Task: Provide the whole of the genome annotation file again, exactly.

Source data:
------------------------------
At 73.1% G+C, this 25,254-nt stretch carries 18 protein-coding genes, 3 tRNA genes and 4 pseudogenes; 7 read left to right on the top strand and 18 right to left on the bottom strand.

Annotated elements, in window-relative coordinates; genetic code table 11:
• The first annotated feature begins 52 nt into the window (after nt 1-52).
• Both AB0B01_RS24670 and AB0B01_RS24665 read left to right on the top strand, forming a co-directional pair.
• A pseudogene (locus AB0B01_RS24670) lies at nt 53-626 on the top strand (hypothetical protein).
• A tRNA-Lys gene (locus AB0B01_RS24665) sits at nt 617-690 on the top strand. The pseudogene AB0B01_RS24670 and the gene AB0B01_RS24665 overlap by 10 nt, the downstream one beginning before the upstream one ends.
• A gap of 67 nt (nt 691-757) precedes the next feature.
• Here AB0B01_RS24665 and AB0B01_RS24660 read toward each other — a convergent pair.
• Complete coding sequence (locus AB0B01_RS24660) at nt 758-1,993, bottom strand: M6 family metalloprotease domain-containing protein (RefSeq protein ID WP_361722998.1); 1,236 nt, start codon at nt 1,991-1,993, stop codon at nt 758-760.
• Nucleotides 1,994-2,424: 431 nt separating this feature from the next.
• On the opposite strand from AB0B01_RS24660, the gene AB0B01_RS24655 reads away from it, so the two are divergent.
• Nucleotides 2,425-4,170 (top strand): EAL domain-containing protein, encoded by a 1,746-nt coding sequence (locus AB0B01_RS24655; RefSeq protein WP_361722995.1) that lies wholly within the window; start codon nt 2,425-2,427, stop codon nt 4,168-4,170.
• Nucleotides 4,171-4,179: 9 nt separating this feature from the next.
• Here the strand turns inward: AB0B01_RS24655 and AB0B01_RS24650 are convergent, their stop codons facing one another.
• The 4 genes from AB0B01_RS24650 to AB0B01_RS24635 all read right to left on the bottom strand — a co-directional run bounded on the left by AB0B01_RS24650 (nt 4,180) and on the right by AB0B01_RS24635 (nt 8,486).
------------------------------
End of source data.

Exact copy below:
At 73.1% G+C, this 25,254-nt stretch carries 18 protein-coding genes, 3 tRNA genes and 4 pseudogenes; 7 read left to right on the top strand and 18 right to left on the bottom strand.

Annotated elements, in window-relative coordinates; genetic code table 11:
• The first annotated feature begins 52 nt into the window (after nt 1-52).
• Both AB0B01_RS24670 and AB0B01_RS24665 read left to right on the top strand, forming a co-directional pair.
• A pseudogene (locus AB0B01_RS24670) lies at nt 53-626 on the top strand (hypothetical protein).
• A tRNA-Lys gene (locus AB0B01_RS24665) sits at nt 617-690 on the top strand. The pseudogene AB0B01_RS24670 and the gene AB0B01_RS24665 overlap by 10 nt, the downstream one beginning before the upstream one ends.
• A gap of 67 nt (nt 691-757) precedes the next feature.
• Here AB0B01_RS24665 and AB0B01_RS24660 read toward each other — a convergent pair.
• Complete coding sequence (locus AB0B01_RS24660) at nt 758-1,993, bottom strand: M6 family metalloprotease domain-containing protein (RefSeq protein ID WP_361722998.1); 1,236 nt, start codon at nt 1,991-1,993, stop codon at nt 758-760.
• Nucleotides 1,994-2,424: 431 nt separating this feature from the next.
• On the opposite strand from AB0B01_RS24660, the gene AB0B01_RS24655 reads away from it, so the two are divergent.
• Nucleotides 2,425-4,170 (top strand): EAL domain-containing protein, encoded by a 1,746-nt coding sequence (locus AB0B01_RS24655; RefSeq protein WP_361722995.1) that lies wholly within the window; start codon nt 2,425-2,427, stop codon nt 4,168-4,170.
• Nucleotides 4,171-4,179: 9 nt separating this feature from the next.
• Here the strand turns inward: AB0B01_RS24655 and AB0B01_RS24650 are convergent, their stop codons facing one another.
• The 4 genes from AB0B01_RS24650 to AB0B01_RS24635 all read right to left on the bottom strand — a co-directional run bounded on the left by AB0B01_RS24650 (nt 4,180) and on the right by AB0B01_RS24635 (nt 8,486).